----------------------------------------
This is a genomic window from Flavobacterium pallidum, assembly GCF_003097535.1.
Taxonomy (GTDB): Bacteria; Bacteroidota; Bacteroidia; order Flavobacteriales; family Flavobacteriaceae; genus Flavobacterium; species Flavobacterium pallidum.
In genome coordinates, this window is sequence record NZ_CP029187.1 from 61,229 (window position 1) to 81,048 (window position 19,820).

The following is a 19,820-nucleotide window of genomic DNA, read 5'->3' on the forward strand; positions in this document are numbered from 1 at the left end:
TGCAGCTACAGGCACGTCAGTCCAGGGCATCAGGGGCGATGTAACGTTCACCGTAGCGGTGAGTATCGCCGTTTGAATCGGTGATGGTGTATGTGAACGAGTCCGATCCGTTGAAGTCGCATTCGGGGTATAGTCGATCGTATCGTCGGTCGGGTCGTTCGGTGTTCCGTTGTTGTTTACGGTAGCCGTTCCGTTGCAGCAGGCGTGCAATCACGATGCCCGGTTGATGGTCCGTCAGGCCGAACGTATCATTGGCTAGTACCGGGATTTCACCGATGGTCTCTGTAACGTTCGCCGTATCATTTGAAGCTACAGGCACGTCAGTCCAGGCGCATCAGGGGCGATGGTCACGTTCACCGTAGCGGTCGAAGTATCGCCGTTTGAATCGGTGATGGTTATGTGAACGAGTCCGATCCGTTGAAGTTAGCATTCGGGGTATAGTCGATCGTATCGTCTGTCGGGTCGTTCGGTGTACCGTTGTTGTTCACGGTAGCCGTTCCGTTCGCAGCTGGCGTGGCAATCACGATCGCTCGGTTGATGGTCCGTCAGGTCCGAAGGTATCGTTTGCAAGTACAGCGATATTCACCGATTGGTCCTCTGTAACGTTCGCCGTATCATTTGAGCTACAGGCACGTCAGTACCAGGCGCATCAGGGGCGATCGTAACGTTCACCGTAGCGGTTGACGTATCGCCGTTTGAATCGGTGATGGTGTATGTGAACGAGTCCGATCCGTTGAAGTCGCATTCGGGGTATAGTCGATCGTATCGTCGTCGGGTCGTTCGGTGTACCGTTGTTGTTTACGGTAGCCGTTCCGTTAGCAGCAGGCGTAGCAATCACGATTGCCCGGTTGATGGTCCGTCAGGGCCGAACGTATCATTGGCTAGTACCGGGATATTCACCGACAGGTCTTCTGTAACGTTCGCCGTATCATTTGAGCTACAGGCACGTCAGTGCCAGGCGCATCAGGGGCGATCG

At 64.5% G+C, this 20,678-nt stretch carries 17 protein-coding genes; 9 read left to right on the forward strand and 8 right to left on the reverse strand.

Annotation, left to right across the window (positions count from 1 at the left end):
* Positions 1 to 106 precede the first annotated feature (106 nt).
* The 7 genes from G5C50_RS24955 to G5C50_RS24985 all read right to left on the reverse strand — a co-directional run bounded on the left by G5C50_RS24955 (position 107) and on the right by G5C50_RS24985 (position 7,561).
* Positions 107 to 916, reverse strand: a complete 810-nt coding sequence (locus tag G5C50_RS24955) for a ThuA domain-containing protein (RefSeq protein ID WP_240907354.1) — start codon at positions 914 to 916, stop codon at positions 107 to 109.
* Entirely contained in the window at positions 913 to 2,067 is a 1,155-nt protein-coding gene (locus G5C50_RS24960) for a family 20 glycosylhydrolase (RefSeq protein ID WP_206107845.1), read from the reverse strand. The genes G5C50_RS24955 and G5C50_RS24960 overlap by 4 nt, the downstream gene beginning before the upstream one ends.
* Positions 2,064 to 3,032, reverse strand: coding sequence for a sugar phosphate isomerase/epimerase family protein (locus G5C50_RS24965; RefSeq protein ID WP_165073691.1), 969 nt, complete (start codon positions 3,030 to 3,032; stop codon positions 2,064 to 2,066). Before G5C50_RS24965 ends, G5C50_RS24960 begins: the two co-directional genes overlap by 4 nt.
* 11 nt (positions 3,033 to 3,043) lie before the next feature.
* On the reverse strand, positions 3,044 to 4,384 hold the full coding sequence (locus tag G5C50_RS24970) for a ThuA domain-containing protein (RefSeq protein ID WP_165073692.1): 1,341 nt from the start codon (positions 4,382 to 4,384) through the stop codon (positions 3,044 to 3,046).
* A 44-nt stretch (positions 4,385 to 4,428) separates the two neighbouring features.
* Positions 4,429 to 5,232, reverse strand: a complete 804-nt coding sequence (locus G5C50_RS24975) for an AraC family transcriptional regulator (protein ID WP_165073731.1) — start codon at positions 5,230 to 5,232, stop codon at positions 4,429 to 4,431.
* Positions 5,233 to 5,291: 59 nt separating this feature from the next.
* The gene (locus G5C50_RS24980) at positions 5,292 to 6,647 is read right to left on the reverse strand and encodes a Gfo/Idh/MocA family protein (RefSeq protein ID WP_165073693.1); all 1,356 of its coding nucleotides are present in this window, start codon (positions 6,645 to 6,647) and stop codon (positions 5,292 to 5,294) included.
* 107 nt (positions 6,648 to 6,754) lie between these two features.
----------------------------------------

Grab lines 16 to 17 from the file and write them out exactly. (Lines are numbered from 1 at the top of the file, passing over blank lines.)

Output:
* Positions 4,429 to 5,232, reverse strand: a complete 804-nt coding sequence (locus G5C50_RS24975) for an AraC family transcriptional regulator (protein ID WP_165073731.1) — start codon at positions 5,230 to 5,232, stop codon at positions 4,429 to 4,431.
* Positions 5,233 to 5,291: 59 nt separating this feature from the next.